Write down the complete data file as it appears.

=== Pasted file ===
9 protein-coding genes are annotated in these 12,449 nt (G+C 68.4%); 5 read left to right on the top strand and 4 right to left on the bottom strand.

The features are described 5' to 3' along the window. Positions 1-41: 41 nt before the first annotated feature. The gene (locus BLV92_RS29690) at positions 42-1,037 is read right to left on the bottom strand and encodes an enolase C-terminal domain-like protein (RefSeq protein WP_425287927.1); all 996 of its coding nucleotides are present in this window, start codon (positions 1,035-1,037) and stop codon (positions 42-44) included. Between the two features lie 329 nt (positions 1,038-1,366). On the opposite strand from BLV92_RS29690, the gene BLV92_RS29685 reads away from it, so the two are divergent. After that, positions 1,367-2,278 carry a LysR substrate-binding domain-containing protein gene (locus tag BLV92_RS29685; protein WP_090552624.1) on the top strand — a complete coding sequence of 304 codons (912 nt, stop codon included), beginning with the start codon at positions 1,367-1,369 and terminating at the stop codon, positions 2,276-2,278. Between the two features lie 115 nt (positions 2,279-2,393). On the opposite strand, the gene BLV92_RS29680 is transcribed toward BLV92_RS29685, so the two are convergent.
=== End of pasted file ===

9 protein-coding genes are annotated in these 12,449 nt (G+C 68.4%); 5 read left to right on the top strand and 4 right to left on the bottom strand.

The features are described 5' to 3' along the window. Positions 1-41: 41 nt before the first annotated feature. The gene (locus BLV92_RS29690) at positions 42-1,037 is read right to left on the bottom strand and encodes an enolase C-terminal domain-like protein (RefSeq protein WP_425287927.1); all 996 of its coding nucleotides are present in this window, start codon (positions 1,035-1,037) and stop codon (positions 42-44) included. Between the two features lie 329 nt (positions 1,038-1,366). On the opposite strand from BLV92_RS29690, the gene BLV92_RS29685 reads away from it, so the two are divergent. After that, positions 1,367-2,278 carry a LysR substrate-binding domain-containing protein gene (locus tag BLV92_RS29685; protein WP_090552624.1) on the top strand — a complete coding sequence of 304 codons (912 nt, stop codon included), beginning with the start codon at positions 1,367-1,369 and terminating at the stop codon, positions 2,276-2,278. Between the two features lie 115 nt (positions 2,279-2,393). On the opposite strand, the gene BLV92_RS29680 is transcribed toward BLV92_RS29685, so the two are convergent.